Stratolaunch's massive twin-fuselage aircraft fires all of its 6 engines

Stratolaunch just tested engines of its massive aircraft.Stratolaunch Systems Corp.

The world's largest aircraft, coming from the house of Paul Allen's Stratolaunch Systems, has just cleared the first phase of its engine testing.

The enormous aircraft, which boasts two fuselages and a wingspan of 385ft (enough to cover a football field), fired all of its six Pratt & Whitney turbofan engines for the first time at the company's facility at the Mojave Air and Space Port in California.

Conducted in three phases, the engine test followed a well-defined build-up approach. Firstly, the team started with the dry motor test where they used an auxiliary power source to charge the engines.

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Next came the wet motor, where fuel was introduced to the engines. Finally, they turned on each engine individually and allowed them to idle. All six delivered the expected results, according to the aerospace company.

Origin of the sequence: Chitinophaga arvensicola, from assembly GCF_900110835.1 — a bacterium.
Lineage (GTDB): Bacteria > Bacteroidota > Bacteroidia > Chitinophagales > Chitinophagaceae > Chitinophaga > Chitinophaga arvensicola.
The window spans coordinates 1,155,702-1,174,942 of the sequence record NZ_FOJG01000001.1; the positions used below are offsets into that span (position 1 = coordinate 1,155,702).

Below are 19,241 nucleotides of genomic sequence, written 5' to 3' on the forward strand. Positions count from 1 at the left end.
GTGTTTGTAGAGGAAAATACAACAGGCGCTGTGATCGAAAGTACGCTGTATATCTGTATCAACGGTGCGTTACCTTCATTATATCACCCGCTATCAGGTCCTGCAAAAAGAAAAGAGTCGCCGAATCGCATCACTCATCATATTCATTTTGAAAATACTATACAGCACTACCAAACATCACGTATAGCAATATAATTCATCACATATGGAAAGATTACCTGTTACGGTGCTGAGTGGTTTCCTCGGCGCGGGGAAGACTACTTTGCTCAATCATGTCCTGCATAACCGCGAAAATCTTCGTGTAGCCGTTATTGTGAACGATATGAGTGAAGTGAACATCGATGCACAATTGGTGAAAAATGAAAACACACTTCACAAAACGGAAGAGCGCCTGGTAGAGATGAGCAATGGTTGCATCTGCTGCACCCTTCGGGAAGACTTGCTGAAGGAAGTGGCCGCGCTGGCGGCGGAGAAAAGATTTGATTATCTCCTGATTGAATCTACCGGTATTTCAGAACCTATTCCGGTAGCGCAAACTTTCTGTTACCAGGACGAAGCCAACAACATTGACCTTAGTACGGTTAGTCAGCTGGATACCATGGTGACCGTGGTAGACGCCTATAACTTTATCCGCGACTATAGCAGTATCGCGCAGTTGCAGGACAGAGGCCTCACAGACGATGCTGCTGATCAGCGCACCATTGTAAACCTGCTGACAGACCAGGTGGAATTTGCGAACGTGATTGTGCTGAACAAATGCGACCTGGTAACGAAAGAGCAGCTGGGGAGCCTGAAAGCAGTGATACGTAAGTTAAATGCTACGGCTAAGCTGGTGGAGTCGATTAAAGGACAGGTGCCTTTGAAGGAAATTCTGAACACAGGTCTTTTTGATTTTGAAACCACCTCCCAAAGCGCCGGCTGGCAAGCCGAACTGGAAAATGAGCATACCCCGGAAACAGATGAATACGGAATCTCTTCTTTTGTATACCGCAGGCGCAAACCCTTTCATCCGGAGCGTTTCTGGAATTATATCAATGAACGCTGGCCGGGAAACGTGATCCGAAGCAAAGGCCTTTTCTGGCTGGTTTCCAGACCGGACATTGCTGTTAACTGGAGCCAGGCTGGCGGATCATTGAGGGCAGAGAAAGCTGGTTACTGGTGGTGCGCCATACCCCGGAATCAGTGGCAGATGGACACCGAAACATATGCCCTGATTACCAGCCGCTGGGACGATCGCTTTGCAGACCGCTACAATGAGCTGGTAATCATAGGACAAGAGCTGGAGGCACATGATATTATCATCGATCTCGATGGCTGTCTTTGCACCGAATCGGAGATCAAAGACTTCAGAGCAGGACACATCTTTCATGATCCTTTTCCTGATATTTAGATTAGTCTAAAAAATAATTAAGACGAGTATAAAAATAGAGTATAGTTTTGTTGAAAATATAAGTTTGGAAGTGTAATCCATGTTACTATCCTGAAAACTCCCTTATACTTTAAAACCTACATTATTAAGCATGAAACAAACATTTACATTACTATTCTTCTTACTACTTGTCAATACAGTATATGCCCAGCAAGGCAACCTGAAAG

Stratolaunch ultimately aims to use its megaplane as a launch platform to provide low-cost access to low Earth orbit. The company, founded in 2011, has designed the aircraft to carry rockets up to a certain altitude, where they would detach and fire engines to complete the rest of its space journey.

The one of a kind plane will have a maximum take-off weight of 1.3 million pounds and will carry a rocket (payloads up to 550,000 pounds) attached underneath the wing connecting its two fuselages.

Turbofan engines of the aircraftDylan Schwartz.

The latest engine test comes as part of several tests Stratolaunch has been conducting in order to take its massive plane to the skies. Back in May, the aerospace giant moved the megaplane out of its hanger for the first time, to start the series of tests. Moving ahead, it will conduct more engine tests and taxi tests.

All these efforts suggest the company is closing in on that ultimate first flight, but for now, there's no fixed word on when we might see the behemoth of a plane cruising and carrying rockets into the sky.

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